Be enviromentally aware when asking your florist to use this grass in your wedding displays as it is not the best environmental choice. The seeds are so fine, spread easily and are invasive to our beautiful whenua. Ensure your wedding florist chooses the native endemic Toetoe grass instead.
Pampas grass was introduced to New Zealand from South America, and has upright dense fluffy white/pink or purple flower heads in bloom from January to June.
Native Toetoe grass produces a light golden curved flower head in bloom from September to January.
Blue flowers are my absolute favourite, and these gorgeous blue blooms are a stunning variety.
A species of flowering plant in the Boraginaceae family. Mysotidium hortensia is native to the Chatham Islands, a group of islands off the east coast of New Zealand's South Island.
This native plant is notable for its large, lush leaves and its striking blue flowers, which bloom in late spring and summer. The flowers are arranged in clusters at the top of tall stems that can reach up to 1.2 meters in height.
The Chatham Island forget-me-not is often grown as an ornamental plant in gardens and regional parks, and is prized for its beauty and uniqueness. In its native environment, Chatham Island forget-me-nots are considered endangered due to habitat loss and invasive species.
Conservation efforts have been made to protect and restore populations of the forget me not plant, including the establishment of a protected area on the Chatham Islands.
Over the years, I peresonally have tried numerous times, and in different Auckland gardens to grow these beautiful flowers, but so far have not had any luck. I love these blue flowers so will keep trying - hopefully one day, I will have success in growing them.
One of the most poignant ways that I use NZ native foliages in my floristry, is by creating unique NZ natives funeral casket sprays, where we forage and collect native leaves and greenery such as Rimu, Kawakawa, Puriri, Karaka and puka leaves, kauri cones, flax flowers, astilbe, branches and anything currently in flower to create a special funeral tribute of NZ natives.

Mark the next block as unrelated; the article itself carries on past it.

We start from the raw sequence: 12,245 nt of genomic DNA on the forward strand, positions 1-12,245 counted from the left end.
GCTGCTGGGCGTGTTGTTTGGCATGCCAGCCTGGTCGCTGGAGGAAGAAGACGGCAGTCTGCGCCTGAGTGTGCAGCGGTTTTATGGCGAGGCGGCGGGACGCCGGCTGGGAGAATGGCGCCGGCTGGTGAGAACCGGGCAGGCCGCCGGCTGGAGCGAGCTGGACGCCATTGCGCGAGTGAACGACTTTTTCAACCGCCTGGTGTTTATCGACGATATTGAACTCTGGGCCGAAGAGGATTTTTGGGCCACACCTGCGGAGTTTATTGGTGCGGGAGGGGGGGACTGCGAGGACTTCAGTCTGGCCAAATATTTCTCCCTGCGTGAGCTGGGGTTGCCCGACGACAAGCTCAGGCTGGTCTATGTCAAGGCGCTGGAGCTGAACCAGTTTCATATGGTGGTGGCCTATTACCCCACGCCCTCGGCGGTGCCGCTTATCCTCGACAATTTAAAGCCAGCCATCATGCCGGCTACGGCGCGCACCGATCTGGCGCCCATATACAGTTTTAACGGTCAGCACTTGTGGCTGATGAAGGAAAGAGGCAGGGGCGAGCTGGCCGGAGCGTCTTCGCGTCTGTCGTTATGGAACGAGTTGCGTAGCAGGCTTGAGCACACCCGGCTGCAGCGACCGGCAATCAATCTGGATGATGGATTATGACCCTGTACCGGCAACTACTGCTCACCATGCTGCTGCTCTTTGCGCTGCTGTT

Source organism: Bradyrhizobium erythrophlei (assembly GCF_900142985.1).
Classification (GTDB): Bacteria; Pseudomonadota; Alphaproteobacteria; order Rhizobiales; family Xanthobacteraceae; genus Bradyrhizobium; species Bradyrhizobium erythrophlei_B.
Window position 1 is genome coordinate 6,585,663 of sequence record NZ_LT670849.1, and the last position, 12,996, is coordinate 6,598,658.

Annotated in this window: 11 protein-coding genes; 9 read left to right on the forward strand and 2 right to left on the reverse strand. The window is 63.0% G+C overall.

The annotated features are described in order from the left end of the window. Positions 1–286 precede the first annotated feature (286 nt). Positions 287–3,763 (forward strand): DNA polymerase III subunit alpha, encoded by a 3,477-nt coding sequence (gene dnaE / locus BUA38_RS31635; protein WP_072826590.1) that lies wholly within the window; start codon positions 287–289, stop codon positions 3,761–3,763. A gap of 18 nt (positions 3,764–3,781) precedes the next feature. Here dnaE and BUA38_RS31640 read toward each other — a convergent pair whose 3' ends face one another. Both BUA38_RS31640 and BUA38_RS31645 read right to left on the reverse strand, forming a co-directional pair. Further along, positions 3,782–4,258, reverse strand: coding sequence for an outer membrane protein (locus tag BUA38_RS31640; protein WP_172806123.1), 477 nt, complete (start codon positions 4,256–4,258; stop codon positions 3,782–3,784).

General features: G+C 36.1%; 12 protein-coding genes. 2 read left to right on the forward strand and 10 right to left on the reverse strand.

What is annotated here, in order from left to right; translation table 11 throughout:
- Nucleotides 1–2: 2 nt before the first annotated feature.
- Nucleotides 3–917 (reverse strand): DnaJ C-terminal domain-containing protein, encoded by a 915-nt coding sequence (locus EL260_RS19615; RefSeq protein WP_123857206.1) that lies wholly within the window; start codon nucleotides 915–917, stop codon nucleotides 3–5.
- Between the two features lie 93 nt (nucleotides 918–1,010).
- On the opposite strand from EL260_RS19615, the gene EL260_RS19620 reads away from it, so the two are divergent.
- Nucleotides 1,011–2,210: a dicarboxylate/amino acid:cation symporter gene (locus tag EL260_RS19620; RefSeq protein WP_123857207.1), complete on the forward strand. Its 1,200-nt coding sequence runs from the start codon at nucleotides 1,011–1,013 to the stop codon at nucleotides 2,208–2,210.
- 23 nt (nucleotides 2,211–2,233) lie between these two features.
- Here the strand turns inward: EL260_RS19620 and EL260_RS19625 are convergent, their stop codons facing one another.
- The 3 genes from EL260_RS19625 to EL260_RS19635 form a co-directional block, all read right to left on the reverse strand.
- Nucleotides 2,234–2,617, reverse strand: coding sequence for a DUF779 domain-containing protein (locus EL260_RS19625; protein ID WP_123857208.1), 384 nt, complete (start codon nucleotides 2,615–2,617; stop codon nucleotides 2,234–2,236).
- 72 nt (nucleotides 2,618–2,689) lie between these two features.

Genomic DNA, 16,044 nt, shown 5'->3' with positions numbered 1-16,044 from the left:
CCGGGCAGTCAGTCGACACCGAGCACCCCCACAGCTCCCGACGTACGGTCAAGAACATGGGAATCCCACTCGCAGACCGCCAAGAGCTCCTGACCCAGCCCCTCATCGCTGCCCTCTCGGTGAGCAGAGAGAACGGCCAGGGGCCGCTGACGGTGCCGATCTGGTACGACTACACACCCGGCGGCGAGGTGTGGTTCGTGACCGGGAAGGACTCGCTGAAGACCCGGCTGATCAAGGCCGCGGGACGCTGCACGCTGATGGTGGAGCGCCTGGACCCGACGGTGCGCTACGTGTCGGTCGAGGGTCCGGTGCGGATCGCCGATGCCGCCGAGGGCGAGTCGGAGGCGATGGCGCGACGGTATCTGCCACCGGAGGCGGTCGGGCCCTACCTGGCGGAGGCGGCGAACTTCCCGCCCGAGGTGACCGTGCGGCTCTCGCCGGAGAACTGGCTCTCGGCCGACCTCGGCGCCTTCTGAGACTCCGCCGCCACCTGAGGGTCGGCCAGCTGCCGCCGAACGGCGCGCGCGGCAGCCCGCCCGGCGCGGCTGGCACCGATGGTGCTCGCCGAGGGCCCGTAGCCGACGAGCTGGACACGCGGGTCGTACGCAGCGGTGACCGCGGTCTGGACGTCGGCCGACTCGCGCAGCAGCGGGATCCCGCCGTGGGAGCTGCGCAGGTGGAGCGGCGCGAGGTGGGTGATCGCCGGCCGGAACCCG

Best Blooms Florist is very fortunate to be located in West Auckland, home of the beautiful Waitakere rainforest where there is a wide diversity of native trees and flowers for us to collect.
Although these natural casket sprays are not full of flowers as such, they are an amazing way to bring a beautiful NZ rainforest feeling to our designs. No two are ever the same - each one is absolutely unique based on what is available, and in season at the time of making your flowers.
They have been a popular option for nature lovers, trampers and hikers and others who love NZ bush, flora and fauna.
We are happy to take bespoke orders for these native flora casket sprays to create a unique NZ native floral tribute to your loved one.
Call and ask to speak to Jo direct on +64 09 838 9058
In conclusion, native New Zealand flowers are an important part of the country's rich and diverse flora. From the iconic Kowhai and Pohutukawa flowers to the rare and beautiful Mount Cook Lily, these endemic NZ plants are valued for their beauty, cultural significance, and ecological importance.
Although we don't really get to use native NZ flowers every day within the florist shop at Best Blooms, I do see more native NZ foliages coming through the flower market and i hope that we will become more appreciative of our own unique greenery. There is a resurgance in interest in our native biodiversity and we even now have a national public holiday in Matariki, which we celebrated last year with a special Matariki flower design.
Whether you are a gardener, a nature lover, or simply interested in the natural world, exploring New Zealand's native flowers is sure to be a fascinating and rewarding experience.
Best Blooms NZ
Like this article 12 others enjoyed this article